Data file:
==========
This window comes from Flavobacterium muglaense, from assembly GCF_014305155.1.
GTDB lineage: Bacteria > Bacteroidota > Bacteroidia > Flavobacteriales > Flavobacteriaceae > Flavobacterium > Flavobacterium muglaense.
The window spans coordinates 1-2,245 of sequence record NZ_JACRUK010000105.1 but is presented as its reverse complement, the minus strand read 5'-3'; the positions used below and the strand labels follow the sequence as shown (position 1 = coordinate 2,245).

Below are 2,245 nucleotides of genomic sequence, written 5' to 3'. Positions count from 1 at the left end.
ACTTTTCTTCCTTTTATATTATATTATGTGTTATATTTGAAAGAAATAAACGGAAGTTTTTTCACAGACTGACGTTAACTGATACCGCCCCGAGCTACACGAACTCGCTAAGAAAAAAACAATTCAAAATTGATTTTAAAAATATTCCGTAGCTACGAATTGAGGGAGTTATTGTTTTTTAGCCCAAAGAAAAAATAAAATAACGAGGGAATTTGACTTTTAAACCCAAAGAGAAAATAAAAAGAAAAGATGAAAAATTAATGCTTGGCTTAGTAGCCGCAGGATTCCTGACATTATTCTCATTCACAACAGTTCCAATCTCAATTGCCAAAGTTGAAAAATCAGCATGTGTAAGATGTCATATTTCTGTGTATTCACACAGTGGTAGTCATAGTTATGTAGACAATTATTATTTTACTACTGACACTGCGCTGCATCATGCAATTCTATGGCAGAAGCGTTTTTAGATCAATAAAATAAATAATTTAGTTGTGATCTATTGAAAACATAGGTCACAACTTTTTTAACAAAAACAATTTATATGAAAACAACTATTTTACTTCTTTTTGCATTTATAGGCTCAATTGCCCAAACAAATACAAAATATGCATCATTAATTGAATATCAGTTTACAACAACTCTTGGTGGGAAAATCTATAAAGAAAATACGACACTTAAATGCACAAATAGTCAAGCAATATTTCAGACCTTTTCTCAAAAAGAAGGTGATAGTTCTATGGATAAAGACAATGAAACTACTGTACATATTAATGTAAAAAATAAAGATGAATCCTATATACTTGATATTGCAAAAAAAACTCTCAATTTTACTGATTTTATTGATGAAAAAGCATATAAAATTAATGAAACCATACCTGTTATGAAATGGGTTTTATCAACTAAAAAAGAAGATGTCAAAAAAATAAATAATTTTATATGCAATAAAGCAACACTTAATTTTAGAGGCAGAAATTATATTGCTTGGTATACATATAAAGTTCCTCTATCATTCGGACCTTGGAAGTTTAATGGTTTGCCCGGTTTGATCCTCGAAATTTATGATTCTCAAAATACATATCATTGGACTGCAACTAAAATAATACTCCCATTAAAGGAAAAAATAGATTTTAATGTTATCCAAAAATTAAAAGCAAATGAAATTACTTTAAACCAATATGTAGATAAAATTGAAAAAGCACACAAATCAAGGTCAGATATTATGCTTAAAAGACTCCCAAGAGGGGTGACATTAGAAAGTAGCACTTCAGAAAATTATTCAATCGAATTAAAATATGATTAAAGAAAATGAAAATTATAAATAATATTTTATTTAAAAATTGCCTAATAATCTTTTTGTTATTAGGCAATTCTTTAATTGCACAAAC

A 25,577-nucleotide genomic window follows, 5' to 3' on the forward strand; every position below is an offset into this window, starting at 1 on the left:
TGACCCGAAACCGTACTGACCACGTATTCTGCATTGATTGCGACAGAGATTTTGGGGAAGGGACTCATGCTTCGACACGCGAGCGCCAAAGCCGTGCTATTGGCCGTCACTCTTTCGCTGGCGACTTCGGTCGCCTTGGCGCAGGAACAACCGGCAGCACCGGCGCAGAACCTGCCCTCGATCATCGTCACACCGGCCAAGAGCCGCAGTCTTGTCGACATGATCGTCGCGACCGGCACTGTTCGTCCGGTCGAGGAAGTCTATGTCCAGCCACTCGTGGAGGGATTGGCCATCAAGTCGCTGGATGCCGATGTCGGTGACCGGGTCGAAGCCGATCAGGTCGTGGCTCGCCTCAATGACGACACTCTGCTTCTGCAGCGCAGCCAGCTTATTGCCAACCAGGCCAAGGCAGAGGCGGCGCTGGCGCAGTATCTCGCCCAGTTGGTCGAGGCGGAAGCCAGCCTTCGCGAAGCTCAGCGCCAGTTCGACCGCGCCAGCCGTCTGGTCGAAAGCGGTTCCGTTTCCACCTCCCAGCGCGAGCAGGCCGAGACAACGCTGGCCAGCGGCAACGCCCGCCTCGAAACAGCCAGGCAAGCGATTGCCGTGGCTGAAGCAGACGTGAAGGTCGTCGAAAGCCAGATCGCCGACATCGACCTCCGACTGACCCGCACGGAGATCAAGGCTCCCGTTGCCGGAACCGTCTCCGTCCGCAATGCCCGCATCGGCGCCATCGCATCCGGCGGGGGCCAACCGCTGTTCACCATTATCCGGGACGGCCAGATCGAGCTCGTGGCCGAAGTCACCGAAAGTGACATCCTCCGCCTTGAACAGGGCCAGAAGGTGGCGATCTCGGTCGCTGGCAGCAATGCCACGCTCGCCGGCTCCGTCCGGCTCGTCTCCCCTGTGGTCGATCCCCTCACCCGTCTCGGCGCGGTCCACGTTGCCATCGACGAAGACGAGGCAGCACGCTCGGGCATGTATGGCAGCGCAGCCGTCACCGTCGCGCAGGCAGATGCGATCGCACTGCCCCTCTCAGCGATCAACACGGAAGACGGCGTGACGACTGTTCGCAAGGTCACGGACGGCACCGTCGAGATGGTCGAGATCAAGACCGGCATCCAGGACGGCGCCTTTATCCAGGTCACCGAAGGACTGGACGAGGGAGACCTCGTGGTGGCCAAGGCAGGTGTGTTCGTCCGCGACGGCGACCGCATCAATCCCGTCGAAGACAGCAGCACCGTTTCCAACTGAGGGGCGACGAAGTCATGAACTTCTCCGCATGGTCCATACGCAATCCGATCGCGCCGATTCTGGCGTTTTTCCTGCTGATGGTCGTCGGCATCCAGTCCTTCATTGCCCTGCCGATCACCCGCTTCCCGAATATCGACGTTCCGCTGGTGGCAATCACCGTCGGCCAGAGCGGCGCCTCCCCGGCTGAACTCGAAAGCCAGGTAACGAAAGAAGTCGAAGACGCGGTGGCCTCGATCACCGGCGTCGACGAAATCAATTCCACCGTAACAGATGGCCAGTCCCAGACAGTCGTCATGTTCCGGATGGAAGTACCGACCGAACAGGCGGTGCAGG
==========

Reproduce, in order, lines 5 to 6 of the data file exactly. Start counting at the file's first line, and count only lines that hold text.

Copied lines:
ACTTTTCTTCCTTTTATATTATATTATGTGTTATATTTGAAAGAAATAAACGGAAGTTTTTTCACAGACTGACGTTAACTGATACCGCCCCGAGCTACACGAACTCGCTAAGAAAAAAACAATTCAAAATTGATTTTAAAAATATTCCGTAGCTACGAATTGAGGGAGTTATTGTTTTTTAGCCCAAAGAAAAAATAAAATAACGAGGGAATTTGACTTTTAAACCCAAAGAGAAAATAAAAAGAAAAGATGAAAAATTAATGCTTGGCTTAGTAGCCGCAGGATTCCTGACATTATTCTCATTCACAACAGTTCCAATCTCAATTGCCAAAGTTGAAAAATCAGCATGTGTAAGATGTCATATTTCTGTGTATTCACACAGTGGTAGTCATAGTTATGTAGACAATTATTATTTTACTACTGACACTGCGCTGCATCATGCAATTCTATGGCAGAAGCGTTTTTAGATCAATAAAATAAATAATTTAGTTGTGATCTATTGAAAACATAGGTCACAACTTTTTTAACAAAAACAATTTATATGAAAACAACTATTTTACTTCTTTTTGCATTTATAGGCTCAATTGCCCAAACAAATACAAAATATGCATCATTAATTGAATATCAGTTTACAACAACTCTTGGTGGGAAAATCTATAAAGAAAATACGACACTTAAATGCACAAATAGTCAAGCAATATTTCAGACCTTTTCTCAAAAAGAAGGTGATAGTTCTATGGATAAAGACAATGAAACTACTGTACATATTAATGTAAAAAATAAAGATGAATCCTATATACTTGATATTGCAAAAAAAACTCTCAATTTTACTGATTTTATTGATGAAAAAGCATATAAAATTAATGAAACCATACCTGTTATGAAATGGGTTTTATCAACTAAAAAAGAAGATGTCAAAAAAATAAATAATTTTATATGCAATAAAGCAACACTTAATTTTAGAGGCAGAAATTATATTGCTTGGTATACATATAAAGTTCCTCTATCATTCGGACCTTGGAAGTTTAATGGTTTGCCCGGTTTGATCCTCGAAATTTATGATTCTCAAAATACATATCATTGGACTGCAACTAAAATAATACTCCCATTAAAGGAAAAAATAGATTTTAATGTTATCCAAAAATTAAAAGCAAATGAAATTACTTTAAACCAATATGTAGATAAAATTGAAAAAGCACACAAATCAAGGTCAGATATTATGCTTAAAAGACTCCCAAGAGGGGTGACATTAGAAAGTAGCACTTCAGAAAATTATTCAATCGAATTAAAATATGATTAAAGAAAATGAAAATTATAAATAATATTTTATTTAAAAATTGCCTAATAATCTTTTTGTTATTAGGCAATTCTTTAATTGCACAAAC

A 25,577-nucleotide genomic window follows, 5' to 3' on the forward strand; every position below is an offset into this window, starting at 1 on the left: